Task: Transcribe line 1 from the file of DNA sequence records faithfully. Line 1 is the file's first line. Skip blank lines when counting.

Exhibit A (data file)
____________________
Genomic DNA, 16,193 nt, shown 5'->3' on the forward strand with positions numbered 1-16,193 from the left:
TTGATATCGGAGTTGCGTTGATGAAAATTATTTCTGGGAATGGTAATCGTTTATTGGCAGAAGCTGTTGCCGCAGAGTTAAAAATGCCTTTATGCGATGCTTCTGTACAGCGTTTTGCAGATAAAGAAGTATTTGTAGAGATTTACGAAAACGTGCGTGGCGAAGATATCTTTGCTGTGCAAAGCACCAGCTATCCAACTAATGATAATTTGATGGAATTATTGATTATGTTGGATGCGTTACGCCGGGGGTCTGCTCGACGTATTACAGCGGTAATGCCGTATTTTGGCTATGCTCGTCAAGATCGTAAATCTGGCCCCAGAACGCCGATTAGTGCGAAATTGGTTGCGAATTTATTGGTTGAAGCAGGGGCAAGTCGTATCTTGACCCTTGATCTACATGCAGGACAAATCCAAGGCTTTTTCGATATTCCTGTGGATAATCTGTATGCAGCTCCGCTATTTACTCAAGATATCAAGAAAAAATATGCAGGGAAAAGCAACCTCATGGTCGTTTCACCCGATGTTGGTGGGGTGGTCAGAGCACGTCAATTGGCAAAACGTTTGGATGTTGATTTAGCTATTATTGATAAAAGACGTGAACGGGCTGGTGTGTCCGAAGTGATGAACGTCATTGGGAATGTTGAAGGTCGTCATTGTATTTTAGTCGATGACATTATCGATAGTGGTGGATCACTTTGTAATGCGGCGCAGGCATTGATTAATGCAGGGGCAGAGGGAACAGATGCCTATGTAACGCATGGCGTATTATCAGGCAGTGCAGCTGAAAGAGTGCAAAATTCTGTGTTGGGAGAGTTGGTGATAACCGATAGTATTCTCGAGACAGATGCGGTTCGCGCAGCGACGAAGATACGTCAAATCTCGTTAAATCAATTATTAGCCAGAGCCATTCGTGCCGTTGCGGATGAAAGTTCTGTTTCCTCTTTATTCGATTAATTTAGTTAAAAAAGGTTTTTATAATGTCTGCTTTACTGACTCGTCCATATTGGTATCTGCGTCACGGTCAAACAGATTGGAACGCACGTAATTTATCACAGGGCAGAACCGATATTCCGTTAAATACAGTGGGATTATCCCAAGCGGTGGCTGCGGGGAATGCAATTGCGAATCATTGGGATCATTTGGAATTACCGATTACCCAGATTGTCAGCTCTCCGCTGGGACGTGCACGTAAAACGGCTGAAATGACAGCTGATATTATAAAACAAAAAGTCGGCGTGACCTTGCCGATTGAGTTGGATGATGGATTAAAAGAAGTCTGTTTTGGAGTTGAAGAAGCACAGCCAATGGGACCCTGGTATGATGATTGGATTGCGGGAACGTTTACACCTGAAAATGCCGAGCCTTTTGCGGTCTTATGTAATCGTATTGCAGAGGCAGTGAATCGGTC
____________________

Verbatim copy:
Genomic DNA, 16,193 nt, shown 5'->3' on the forward strand with positions numbered 1-16,193 from the left: